How BT Vision manages Digital Content

We're keen to have interesting 'enabling' companies at the Telco 2.0 Industry Brainstorms. So we're delighted to have a relatively small and new UK-based company called AssetHouse stimulating the Digital Home workstream in a few weeks time.

They have pioneered a software architecture that allows telcos, cablecos and other 'content service providers' to separate the management of content services from their delivery applications. This is important because it removes the technology "silos" that typically exist between different delivery channels, and in so doing enables the delivery of content - quickly and cost-effectively - to multiple devices: TV, PC, PDA, mobile phone, games consoles. This helps the service provider adapt their offerings to consumer preferences much more efficiently.

Edward Roberts, a Director at AssetHouse, will be talking specifically about their work with BT Vision in the 'Case Studies/New Concepts' section of the brainstorm. I asked him to describe more about what his company does and why it's important to 'Content Service Providers' (CSPs):

"In recent months, players such as BT, BSkyB, Channel Four, Orange, Tiscali and Virgin Media have unveiled plans to launch a range of next-generation broadband services (including video-on-demand) to allow subscribers to access, download and share movies, video, music and other forms of digital content.

A key challenge, however, for these and all players in this market has been to build an infrastructure that allows content services to be created once, but used many times in different incarnations - so they can accelerate time to market, reduce operational costs and improve quality of service.

In theory, if the Content Service Provider (CSP) could take responsibility for the entire product lifecycle, they could add considerable value to all stakeholders in the value chain. However, the main barrier to achieving this has been managing the data and metadata, specifically:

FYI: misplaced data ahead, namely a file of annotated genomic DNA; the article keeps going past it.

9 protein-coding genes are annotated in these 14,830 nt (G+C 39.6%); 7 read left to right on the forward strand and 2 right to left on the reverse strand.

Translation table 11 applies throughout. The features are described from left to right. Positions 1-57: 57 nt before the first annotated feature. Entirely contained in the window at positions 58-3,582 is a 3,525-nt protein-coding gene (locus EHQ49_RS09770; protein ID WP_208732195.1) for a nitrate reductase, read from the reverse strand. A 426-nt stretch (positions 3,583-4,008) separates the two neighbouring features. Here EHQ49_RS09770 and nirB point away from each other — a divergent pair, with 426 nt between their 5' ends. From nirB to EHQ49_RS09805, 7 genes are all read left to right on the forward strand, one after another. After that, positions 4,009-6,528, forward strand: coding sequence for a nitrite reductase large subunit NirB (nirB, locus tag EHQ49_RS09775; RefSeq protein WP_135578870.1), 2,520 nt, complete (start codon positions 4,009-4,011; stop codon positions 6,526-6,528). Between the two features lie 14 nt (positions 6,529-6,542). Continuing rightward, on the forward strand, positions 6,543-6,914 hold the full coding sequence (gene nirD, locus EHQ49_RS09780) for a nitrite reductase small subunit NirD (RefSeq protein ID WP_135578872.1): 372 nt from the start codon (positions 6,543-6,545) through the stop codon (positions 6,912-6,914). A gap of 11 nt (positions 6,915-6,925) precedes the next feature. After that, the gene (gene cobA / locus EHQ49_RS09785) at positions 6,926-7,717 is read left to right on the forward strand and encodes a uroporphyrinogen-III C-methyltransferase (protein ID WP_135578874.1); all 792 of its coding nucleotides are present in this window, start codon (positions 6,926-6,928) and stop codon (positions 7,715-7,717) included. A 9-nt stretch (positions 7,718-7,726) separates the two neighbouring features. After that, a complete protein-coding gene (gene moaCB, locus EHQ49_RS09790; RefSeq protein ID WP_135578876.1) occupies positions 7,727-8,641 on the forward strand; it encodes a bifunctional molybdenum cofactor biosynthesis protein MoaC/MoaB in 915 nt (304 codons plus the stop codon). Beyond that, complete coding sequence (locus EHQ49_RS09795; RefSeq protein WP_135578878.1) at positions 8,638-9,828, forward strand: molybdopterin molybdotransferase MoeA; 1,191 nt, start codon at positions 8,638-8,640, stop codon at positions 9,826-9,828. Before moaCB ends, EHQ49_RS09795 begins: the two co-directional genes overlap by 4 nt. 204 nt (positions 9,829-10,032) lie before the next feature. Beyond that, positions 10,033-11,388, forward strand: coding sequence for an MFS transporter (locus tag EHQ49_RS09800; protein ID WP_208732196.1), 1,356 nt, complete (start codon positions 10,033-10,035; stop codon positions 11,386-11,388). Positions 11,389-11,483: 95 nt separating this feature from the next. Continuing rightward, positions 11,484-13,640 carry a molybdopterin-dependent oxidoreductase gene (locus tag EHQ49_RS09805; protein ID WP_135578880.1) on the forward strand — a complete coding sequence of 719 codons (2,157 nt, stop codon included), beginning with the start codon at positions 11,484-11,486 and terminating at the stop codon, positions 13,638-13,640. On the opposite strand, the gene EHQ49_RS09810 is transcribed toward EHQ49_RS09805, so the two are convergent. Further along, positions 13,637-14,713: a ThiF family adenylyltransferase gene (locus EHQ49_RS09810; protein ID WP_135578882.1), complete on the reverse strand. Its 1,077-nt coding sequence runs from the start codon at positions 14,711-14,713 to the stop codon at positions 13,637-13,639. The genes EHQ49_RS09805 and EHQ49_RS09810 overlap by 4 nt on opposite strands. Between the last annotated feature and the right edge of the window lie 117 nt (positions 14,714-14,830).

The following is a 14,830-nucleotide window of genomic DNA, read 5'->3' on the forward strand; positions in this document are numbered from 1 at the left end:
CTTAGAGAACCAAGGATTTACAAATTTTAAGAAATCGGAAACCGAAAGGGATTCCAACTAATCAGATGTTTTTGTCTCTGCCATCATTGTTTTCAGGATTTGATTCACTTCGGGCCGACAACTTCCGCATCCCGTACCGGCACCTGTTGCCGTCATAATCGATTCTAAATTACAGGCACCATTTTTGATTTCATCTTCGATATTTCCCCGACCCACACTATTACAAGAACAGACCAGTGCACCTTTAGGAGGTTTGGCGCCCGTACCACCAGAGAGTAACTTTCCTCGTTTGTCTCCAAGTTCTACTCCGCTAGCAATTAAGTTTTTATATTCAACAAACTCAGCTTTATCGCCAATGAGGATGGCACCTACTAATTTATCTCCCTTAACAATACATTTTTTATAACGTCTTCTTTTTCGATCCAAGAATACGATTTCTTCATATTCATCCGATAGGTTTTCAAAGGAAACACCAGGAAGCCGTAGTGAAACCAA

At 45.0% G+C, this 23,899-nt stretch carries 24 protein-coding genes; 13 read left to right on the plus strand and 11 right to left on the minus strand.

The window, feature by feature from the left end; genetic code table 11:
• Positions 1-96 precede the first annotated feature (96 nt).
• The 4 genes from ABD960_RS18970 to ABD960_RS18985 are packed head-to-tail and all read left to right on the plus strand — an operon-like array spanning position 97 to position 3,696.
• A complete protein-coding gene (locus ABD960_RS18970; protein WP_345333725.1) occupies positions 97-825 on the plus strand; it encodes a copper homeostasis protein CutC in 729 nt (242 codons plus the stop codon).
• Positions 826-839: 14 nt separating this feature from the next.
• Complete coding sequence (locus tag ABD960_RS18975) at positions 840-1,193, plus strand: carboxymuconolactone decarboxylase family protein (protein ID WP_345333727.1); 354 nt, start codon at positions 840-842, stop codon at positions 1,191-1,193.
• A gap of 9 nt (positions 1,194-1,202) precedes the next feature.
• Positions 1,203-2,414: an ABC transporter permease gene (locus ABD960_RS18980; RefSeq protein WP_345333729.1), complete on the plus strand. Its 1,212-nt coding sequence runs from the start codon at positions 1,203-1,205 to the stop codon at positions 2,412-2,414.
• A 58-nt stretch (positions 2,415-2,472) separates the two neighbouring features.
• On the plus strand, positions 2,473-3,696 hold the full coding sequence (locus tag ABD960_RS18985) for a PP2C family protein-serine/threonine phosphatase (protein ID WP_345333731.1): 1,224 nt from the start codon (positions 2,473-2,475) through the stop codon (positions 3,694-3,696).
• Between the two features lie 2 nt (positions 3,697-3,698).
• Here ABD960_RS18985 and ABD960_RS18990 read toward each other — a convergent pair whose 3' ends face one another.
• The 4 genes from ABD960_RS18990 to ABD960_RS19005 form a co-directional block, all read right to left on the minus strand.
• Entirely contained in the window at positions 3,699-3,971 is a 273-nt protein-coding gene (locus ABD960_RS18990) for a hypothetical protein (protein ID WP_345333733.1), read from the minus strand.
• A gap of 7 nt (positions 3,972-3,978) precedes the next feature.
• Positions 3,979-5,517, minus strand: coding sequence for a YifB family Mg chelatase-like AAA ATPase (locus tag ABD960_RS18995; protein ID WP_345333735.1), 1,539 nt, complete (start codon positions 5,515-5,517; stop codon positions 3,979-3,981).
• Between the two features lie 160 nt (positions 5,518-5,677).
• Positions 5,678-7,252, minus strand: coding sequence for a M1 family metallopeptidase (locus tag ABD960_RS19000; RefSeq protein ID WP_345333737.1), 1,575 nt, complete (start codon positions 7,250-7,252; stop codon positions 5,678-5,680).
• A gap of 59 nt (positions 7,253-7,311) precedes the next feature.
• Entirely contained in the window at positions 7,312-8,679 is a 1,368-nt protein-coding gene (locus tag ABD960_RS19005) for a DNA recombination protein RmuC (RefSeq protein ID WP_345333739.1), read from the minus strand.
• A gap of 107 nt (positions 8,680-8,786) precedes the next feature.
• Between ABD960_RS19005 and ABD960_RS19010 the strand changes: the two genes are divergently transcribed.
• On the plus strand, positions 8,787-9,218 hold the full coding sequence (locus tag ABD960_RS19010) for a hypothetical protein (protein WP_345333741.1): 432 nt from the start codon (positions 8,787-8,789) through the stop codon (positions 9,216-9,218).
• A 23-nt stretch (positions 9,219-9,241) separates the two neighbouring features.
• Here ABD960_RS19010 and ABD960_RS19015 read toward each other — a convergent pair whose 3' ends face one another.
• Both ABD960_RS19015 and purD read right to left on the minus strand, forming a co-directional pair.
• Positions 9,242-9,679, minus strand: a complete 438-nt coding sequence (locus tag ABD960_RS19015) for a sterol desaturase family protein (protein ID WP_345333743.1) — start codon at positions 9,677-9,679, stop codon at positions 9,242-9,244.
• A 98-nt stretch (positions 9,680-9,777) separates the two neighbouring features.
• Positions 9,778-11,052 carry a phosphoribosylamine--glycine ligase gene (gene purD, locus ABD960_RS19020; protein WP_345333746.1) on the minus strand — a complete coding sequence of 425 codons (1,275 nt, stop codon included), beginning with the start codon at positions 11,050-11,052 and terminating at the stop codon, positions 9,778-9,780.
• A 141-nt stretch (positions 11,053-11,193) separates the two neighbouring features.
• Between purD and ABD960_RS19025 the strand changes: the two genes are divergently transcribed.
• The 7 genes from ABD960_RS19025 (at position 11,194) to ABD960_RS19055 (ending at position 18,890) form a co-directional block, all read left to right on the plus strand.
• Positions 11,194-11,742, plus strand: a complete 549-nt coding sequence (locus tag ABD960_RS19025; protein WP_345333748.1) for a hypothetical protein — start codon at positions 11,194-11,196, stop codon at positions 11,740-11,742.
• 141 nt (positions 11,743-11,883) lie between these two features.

• ingesting metadata from content providers or third party digital asset management (DAM) systems
  • managing B2B relationships and associated terms and conditions
  • amending and enhancing content metadata
  • creating content associations
  • adding editorial voice
  • exploiting delivery service capabilities and avoiding their constraints
  • utilising customer and transactional data
  • providing inputs and outputs to Business Support Systems (BSS), media management systems (encode, transcode and storage) and delivery technologies.

CSPs have traditionally struggled to meet these challenges and thus take advantage of pent up market demand. This is partly because the technology tools for CSPs to manage their content operations effectively have just not been available. As a result, they've suffered from following problems:

  • The cost of content re-use has been prohibitively high, because content has needed to be re-purposed - formatted, tagged and coded - each time it is used in another application
  • Content has been handled in a monolithic fashion, making it impossible to "slice and dice" effectively into new services
  • Time-to-market has been slow and expensive - it is simply not efficient to build content services one application at a time
  • Systems haven't been designed to handle the level of interaction from customers or partners that is required throughout the content supply chain, or to enable content to be delivered to multiple devices

In the past value was created by producing mass market content and owning access to a limited number of platforms. AssetHouse's technology development has focused on helping CSPs generate more value by selling personalised content based on data derived from the media itself, from an expert knowledge of the content, and from commercial relationships with the supply chain and the consumer.

We created a Digital Product Management platform to support supplier and content management, product management, and editorial voice and delivery channel management. BT use this as the underlying technology for the content operations backbone for their groundbreaking BT Vision service.

Our software supports a content operations application that sits behind and functions independently of the delivery application and set-top box. It enables BT Vision to describe and manage content, model content services, and uphold business and service rules consistently across multiple content services.

As a result, BT Vision is able to roll out broadband services such as video and music on demand, EPG, and timeshift TV over broadband rapidly and cost-effectively. As demand for the service grows, the AssetHouse solution should allow BT to launch new content services whether they are be interactive, games or simple applications to multiple platforms - TV, PC and mobile phones - from a single content operation. This gives BT the flexibility to follow its own creative direction and outsource development to independent organizations, while helping to contain costs.

Our view is that the expertise and technology to effectively manage the 'digital product lifecycle' necessary is now available to CSPs. This should allow them to capitalise on continual advances in digital content and trends in 'Digital Lifestyle'.

I'll be talking about the practicalities of making this work at the Telco 2.0 'Industry Brainstorm'."